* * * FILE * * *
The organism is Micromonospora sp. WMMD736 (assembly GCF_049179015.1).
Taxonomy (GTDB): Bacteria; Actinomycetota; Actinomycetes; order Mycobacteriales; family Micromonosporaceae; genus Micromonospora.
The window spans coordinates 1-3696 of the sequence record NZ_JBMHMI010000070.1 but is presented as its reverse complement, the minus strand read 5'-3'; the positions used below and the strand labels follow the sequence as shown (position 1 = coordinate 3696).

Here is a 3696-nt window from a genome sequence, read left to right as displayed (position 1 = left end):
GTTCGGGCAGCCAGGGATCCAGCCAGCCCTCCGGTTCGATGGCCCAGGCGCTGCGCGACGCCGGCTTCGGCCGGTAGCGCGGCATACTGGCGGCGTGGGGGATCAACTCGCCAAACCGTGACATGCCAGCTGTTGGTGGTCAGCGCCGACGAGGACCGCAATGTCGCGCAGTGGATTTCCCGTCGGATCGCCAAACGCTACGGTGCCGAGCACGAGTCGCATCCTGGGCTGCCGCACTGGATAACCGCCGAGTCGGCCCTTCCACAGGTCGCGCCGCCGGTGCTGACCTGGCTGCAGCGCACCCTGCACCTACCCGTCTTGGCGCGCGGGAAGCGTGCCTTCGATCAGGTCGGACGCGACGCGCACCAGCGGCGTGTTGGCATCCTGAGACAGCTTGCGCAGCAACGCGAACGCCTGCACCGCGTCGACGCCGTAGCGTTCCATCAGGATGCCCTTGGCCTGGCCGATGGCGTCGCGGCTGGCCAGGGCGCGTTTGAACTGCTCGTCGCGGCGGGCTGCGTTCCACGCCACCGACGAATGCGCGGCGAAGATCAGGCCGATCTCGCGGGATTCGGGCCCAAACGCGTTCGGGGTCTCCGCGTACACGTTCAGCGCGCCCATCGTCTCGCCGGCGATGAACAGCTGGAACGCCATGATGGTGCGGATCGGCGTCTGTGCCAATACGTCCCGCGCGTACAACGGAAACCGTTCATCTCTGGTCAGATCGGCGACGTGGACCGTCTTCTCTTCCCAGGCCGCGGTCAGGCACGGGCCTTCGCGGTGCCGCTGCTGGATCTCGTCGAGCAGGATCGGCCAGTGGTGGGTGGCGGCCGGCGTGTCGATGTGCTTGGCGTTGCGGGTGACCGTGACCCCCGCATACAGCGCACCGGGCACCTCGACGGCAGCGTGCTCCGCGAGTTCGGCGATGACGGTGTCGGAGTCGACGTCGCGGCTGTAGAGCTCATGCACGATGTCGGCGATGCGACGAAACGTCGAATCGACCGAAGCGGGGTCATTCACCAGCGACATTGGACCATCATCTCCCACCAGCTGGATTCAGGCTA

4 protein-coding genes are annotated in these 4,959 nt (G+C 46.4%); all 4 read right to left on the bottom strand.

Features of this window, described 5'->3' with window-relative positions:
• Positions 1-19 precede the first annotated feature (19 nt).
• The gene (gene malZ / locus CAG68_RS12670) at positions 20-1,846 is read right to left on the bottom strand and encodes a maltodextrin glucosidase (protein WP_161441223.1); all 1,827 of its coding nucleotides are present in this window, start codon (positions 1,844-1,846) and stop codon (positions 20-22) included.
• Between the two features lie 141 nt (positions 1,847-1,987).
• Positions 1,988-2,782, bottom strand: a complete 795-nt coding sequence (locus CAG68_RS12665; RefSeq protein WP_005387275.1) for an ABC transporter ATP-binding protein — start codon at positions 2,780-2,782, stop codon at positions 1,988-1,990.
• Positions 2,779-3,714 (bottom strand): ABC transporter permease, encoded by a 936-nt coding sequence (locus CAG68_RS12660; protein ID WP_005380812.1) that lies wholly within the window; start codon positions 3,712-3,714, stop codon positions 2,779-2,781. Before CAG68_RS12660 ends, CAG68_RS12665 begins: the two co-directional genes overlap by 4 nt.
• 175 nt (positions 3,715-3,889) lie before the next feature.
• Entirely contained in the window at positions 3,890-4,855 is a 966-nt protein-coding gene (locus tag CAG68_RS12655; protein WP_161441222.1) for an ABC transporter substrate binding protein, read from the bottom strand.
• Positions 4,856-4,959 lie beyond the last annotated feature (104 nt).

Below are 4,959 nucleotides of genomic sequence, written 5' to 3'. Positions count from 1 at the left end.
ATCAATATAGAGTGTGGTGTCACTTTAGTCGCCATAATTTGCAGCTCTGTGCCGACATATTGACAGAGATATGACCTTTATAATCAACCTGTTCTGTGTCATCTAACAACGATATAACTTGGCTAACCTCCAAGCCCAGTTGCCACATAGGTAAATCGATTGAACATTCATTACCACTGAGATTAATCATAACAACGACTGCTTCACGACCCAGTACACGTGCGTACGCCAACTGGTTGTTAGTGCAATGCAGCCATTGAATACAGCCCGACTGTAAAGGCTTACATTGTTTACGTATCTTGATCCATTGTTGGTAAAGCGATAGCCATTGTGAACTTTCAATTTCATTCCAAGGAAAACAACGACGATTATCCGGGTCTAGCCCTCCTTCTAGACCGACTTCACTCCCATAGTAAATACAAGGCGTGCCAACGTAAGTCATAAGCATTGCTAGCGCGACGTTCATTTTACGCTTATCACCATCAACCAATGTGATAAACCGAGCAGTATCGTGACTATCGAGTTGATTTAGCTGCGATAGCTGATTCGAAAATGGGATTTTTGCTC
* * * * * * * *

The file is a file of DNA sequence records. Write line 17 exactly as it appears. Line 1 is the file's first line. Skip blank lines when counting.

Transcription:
ATCAATATAGAGTGTGGTGTCACTTTAGTCGCCATAATTTGCAGCTCTGTGCCGACATATTGACAGAGATATGACCTTTATAATCAACCTGTTCTGTGTCATCTAACAACGATATAACTTGGCTAACCTCCAAGCCCAGTTGCCACATAGGTAAATCGATTGAACATTCATTACCACTGAGATTAATCATAACAACGACTGCTTCACGACCCAGTACACGTGCGTACGCCAACTGGTTGTTAGTGCAATGCAGCCATTGAATACAGCCCGACTGTAAAGGCTTACATTGTTTACGTATCTTGATCCATTGTTGGTAAAGCGATAGCCATTGTGAACTTTCAATTTCATTCCAAGGAAAACAACGACGATTATCCGGGTCTAGCCCTCCTTCTAGACCGACTTCACTCCCATAGTAAATACAAGGCGTGCCAACGTAAGTCATAAGCATTGCTAGCGCGACGTTCATTTTACGCTTATCACCATCAACCAATGTGATAAACCGAGCAGTATCGTGACTATCGAGTTGATTTAGCTGCGATAGCTGATTCGAAAATGGGATTTTTGCTC